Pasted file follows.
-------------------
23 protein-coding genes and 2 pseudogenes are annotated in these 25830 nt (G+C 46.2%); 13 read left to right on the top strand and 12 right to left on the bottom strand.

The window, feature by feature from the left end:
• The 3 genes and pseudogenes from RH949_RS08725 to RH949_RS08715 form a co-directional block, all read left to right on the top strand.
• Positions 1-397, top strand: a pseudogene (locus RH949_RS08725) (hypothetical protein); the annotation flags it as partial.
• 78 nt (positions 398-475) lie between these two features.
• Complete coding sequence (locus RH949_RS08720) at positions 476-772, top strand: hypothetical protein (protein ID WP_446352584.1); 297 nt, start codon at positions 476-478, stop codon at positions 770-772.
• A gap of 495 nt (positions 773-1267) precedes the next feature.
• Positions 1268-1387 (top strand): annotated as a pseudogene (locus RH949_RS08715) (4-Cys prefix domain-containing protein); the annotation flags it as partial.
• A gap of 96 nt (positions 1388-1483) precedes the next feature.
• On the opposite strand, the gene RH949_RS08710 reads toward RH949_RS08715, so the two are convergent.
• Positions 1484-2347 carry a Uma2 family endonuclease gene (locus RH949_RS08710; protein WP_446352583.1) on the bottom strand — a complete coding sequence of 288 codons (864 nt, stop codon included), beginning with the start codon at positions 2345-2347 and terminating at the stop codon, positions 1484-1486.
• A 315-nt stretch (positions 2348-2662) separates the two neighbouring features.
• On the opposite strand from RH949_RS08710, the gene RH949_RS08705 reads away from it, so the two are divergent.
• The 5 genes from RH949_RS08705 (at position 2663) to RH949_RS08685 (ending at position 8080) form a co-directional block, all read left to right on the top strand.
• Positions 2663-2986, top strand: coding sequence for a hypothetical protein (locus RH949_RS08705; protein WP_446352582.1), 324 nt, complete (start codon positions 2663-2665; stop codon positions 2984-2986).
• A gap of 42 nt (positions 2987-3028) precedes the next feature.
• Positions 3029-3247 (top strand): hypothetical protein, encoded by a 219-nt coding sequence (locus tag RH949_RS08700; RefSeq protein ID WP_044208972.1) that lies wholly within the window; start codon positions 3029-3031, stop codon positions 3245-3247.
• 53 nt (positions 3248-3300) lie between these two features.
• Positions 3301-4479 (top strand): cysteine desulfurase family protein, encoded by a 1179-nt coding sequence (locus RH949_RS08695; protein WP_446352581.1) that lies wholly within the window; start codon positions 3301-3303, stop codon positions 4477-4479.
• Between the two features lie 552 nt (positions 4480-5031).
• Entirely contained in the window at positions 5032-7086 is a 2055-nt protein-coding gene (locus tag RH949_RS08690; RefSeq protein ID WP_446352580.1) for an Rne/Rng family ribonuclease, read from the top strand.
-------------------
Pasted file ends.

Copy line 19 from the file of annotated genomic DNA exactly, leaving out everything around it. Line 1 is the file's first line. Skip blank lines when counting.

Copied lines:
• Positions 3301-4479 (top strand): cysteine desulfurase family protein, encoded by a 1179-nt coding sequence (locus RH949_RS08695; protein WP_446352581.1) that lies wholly within the window; start codon positions 3301-3303, stop codon positions 4477-4479.